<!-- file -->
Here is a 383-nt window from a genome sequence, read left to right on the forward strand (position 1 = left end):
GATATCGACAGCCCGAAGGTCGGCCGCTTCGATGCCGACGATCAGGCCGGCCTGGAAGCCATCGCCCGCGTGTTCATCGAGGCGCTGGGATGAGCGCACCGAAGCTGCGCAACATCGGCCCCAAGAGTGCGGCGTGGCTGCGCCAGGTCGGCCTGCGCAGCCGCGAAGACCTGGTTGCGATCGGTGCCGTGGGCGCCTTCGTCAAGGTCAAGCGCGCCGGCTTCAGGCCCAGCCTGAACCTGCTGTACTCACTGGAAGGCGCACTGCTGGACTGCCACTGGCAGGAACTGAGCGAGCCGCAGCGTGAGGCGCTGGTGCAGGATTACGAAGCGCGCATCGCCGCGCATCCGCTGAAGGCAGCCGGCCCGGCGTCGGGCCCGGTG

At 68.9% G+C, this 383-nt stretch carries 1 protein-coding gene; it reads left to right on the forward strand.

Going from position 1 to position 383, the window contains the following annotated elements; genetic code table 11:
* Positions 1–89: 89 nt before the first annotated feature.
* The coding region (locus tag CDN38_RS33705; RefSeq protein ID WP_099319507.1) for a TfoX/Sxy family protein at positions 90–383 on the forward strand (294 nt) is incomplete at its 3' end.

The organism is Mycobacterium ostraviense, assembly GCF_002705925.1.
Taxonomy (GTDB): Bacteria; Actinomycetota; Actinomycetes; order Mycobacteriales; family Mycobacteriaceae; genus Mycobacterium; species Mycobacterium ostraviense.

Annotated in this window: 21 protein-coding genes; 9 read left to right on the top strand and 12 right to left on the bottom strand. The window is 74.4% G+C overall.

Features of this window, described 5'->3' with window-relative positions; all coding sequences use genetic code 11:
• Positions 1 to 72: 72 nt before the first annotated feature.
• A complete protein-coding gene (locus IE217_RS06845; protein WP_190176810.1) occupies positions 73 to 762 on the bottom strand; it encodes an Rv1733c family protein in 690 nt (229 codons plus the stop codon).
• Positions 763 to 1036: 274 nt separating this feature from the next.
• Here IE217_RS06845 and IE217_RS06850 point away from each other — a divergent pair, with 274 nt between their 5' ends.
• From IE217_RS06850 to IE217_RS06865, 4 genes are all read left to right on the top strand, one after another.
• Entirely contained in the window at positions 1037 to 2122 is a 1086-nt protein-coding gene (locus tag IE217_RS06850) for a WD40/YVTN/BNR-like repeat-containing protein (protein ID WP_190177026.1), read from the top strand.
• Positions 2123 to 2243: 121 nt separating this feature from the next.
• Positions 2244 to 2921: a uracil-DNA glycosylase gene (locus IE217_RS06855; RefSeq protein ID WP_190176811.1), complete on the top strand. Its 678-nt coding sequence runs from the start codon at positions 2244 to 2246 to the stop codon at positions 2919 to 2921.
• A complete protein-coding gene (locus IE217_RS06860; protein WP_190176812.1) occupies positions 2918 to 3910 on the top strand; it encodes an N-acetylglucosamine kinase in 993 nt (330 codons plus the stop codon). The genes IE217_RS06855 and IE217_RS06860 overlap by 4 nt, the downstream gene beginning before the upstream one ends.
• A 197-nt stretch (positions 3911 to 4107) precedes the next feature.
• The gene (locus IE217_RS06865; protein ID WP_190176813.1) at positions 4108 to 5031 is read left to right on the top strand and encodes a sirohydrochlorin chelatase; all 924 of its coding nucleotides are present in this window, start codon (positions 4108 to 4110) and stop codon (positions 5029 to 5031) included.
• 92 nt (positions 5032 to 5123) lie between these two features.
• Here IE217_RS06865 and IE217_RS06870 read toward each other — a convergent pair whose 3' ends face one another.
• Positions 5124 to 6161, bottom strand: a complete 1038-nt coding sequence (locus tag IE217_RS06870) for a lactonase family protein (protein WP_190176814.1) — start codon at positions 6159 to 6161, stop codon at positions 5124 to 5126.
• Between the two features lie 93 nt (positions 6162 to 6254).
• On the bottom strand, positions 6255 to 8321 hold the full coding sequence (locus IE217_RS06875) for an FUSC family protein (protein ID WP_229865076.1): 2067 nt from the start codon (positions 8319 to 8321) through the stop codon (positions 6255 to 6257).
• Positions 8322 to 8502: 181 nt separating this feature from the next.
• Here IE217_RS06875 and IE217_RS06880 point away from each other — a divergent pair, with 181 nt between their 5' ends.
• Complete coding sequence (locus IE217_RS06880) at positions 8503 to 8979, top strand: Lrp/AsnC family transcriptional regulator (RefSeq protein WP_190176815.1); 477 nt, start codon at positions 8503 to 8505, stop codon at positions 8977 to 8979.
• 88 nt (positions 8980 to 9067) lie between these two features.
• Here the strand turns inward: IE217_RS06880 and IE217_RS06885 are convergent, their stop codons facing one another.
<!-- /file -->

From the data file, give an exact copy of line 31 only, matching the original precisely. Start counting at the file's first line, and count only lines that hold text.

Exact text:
• Here the strand turns inward: IE217_RS06880 and IE217_RS06885 are convergent, their stop codons facing one another.